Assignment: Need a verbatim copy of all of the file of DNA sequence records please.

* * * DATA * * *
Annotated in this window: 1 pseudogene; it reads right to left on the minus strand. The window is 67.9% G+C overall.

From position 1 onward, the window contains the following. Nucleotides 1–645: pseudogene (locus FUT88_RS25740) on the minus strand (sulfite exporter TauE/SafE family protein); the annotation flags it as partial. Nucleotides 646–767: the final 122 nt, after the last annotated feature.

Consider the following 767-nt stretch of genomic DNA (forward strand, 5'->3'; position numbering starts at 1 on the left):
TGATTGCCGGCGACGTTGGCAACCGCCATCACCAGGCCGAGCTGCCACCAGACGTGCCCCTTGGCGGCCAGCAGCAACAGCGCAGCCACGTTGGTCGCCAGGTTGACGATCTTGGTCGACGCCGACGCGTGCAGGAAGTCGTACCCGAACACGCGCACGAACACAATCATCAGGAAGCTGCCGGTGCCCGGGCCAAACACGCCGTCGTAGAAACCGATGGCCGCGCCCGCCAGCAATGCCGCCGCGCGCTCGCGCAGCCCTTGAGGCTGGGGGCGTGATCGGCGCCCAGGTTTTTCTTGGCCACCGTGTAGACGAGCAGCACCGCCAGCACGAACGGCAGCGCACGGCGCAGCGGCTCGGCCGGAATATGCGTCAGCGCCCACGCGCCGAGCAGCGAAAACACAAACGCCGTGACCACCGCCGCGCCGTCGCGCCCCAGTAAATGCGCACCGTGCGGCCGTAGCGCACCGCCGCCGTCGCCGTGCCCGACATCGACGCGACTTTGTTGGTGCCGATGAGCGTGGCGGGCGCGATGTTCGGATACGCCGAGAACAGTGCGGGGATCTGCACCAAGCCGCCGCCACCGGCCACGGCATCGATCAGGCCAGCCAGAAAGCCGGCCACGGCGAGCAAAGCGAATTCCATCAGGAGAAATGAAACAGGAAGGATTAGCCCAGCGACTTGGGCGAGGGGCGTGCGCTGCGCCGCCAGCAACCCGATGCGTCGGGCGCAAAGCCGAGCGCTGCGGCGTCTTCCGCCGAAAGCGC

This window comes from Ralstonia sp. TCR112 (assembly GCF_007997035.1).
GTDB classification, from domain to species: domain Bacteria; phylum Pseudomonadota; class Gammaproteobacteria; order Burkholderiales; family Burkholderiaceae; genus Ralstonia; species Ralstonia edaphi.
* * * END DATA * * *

Annotated in this window: 1 pseudogene; it reads right to left on the minus strand. The window is 67.9% G+C overall.

From position 1 onward, the window contains the following. Nucleotides 1–645: pseudogene (locus FUT88_RS25740) on the minus strand (sulfite exporter TauE/SafE family protein); the annotation flags it as partial. Nucleotides 646–767: the final 122 nt, after the last annotated feature.

Consider the following 767-nt stretch of genomic DNA (forward strand, 5'->3'; position numbering starts at 1 on the left):
TGATTGCCGGCGACGTTGGCAACCGCCATCACCAGGCCGAGCTGCCACCAGACGTGCCCCTTGGCGGCCAGCAGCAACAGCGCAGCCACGTTGGTCGCCAGGTTGACGATCTTGGTCGACGCCGACGCGTGCAGGAAGTCGTACCCGAACACGCGCACGAACACAATCATCAGGAAGCTGCCGGTGCCCGGGCCAAACACGCCGTCGTAGAAACCGATGGCCGCGCCCGCCAGCAATGCCGCCGCGCGCTCGCGCAGCCCTTGAGGCTGGGGGCGTGATCGGCGCCCAGGTTTTTCTTGGCCACCGTGTAGACGAGCAGCACCGCCAGCACGAACGGCAGCGCACGGCGCAGCGGCTCGGCCGGAATATGCGTCAGCGCCCACGCGCCGAGCAGCGAAAACACAAACGCCGTGACCACCGCCGCGCCGTCGCGCCCCAGTAAATGCGCACCGTGCGGCCGTAGCGCACCGCCGCCGTCGCCGTGCCCGACATCGACGCGACTTTGTTGGTGCCGATGAGCGTGGCGGGCGCGATGTTCGGATACGCCGAGAACAGTGCGGGGATCTGCACCAAGCCGCCGCCACCGGCCACGGCATCGATCAGGCCAGCCAGAAAGCCGGCCACGGCGAGCAAAGCGAATTCCATCAGGAGAAATGAAACAGGAAGGATTAGCCCAGCGACTTGGGCGAGGGGCGTGCGCTGCGCCGCCAGCAACCCGATGCGTCGGGCGCAAAGCCGAGCGCTGCGGCGTCTTCCGCCGAAAGCGC

This window comes from Ralstonia sp. TCR112 (assembly GCF_007997035.1).
GTDB classification, from domain to species: domain Bacteria; phylum Pseudomonadota; class Gammaproteobacteria; order Burkholderiales; family Burkholderiaceae; genus Ralstonia; species Ralstonia edaphi.